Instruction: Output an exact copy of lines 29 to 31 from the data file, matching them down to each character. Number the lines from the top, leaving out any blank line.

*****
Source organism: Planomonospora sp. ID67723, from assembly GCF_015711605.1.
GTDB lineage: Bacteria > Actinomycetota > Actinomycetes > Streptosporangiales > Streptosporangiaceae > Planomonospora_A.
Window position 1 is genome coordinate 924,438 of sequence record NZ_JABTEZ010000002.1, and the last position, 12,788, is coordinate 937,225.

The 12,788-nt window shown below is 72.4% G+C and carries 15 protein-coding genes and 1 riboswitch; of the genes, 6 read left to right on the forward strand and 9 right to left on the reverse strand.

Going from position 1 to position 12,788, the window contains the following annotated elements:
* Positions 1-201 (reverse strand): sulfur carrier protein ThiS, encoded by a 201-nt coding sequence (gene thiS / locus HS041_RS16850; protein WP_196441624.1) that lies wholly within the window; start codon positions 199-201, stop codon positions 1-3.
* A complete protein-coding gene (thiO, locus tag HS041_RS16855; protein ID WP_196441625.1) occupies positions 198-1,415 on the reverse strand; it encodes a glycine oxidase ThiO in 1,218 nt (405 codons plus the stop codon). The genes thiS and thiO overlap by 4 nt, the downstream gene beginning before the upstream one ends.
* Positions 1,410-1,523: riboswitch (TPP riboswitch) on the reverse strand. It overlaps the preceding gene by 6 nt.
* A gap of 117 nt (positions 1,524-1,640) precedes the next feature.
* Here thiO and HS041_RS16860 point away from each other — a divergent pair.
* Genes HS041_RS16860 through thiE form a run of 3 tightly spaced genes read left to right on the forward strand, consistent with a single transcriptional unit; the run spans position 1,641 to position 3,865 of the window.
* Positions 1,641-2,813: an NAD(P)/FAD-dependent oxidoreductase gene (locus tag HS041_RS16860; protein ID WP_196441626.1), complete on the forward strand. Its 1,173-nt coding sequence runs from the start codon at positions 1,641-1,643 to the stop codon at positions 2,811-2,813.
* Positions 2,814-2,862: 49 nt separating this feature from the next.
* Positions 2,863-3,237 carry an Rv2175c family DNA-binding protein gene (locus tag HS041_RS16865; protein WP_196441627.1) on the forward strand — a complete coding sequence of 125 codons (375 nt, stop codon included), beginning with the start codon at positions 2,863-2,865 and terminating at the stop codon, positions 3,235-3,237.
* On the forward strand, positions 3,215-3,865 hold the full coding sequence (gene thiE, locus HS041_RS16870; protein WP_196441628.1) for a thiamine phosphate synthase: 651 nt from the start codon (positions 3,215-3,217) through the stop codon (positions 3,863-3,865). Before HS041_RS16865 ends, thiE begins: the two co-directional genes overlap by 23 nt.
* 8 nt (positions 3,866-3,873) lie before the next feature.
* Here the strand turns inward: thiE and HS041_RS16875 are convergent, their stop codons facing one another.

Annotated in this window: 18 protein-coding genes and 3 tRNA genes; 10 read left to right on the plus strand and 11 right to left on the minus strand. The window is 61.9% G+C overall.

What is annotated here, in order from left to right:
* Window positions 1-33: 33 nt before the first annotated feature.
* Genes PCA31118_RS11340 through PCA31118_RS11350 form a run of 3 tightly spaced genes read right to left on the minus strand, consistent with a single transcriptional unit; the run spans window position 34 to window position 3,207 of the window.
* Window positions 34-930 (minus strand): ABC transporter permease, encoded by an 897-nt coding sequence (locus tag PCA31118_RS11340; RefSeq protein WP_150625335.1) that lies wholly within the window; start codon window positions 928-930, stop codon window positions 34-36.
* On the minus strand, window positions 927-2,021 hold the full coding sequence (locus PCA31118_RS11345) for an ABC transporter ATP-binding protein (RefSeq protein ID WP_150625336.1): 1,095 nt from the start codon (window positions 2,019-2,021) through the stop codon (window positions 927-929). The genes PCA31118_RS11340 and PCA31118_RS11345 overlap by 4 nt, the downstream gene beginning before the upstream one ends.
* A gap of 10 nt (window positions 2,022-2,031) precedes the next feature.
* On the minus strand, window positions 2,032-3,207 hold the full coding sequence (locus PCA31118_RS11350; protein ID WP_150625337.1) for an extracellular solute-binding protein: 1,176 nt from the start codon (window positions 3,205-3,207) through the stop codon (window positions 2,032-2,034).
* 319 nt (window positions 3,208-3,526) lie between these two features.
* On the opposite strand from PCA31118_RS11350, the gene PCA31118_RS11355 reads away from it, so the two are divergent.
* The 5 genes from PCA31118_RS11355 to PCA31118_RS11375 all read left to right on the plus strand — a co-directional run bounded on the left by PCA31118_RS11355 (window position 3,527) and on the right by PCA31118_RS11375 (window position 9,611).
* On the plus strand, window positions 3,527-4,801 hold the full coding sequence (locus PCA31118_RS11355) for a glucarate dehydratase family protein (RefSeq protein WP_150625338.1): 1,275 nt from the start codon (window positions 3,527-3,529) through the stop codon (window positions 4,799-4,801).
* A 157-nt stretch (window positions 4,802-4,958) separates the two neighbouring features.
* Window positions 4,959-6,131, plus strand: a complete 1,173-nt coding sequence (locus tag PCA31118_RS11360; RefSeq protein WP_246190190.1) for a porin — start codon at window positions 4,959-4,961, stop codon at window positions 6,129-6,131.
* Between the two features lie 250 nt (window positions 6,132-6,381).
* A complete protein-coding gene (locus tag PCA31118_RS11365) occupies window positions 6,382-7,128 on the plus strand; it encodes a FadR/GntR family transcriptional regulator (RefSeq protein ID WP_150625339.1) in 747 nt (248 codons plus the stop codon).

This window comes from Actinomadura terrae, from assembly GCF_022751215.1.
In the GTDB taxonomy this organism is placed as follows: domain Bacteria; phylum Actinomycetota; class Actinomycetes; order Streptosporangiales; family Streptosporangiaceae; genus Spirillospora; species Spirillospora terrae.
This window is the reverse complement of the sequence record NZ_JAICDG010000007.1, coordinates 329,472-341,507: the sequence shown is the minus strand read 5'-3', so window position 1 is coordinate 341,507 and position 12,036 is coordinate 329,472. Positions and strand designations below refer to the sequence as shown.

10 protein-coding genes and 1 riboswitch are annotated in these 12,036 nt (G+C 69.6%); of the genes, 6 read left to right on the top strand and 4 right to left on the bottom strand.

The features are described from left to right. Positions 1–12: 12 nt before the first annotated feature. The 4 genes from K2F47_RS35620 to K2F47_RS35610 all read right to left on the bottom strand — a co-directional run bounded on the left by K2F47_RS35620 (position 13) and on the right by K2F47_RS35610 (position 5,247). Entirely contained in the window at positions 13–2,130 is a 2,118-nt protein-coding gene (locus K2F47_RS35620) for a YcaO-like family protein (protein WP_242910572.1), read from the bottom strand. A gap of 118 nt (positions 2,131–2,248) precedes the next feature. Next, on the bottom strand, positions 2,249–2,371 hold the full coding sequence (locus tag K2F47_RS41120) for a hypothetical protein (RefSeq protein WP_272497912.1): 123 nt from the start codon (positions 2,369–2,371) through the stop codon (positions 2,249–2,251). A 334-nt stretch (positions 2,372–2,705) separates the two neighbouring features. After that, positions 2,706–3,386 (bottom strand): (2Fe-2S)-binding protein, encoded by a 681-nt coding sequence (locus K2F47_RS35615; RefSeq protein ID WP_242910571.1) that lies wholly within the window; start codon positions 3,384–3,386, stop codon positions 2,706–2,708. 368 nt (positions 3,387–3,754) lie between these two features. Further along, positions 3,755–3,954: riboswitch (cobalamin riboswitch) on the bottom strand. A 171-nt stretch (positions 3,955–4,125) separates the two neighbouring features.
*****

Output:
* On the plus strand, window positions 3,527-4,801 hold the full coding sequence (locus PCA31118_RS11355) for a glucarate dehydratase family protein (RefSeq protein WP_150625338.1): 1,275 nt from the start codon (window positions 3,527-3,529) through the stop codon (window positions 4,799-4,801).
* A 157-nt stretch (window positions 4,802-4,958) separates the two neighbouring features.
* Window positions 4,959-6,131, plus strand: a complete 1,173-nt coding sequence (locus tag PCA31118_RS11360; RefSeq protein WP_246190190.1) for a porin — start codon at window positions 4,959-4,961, stop codon at window positions 6,129-6,131.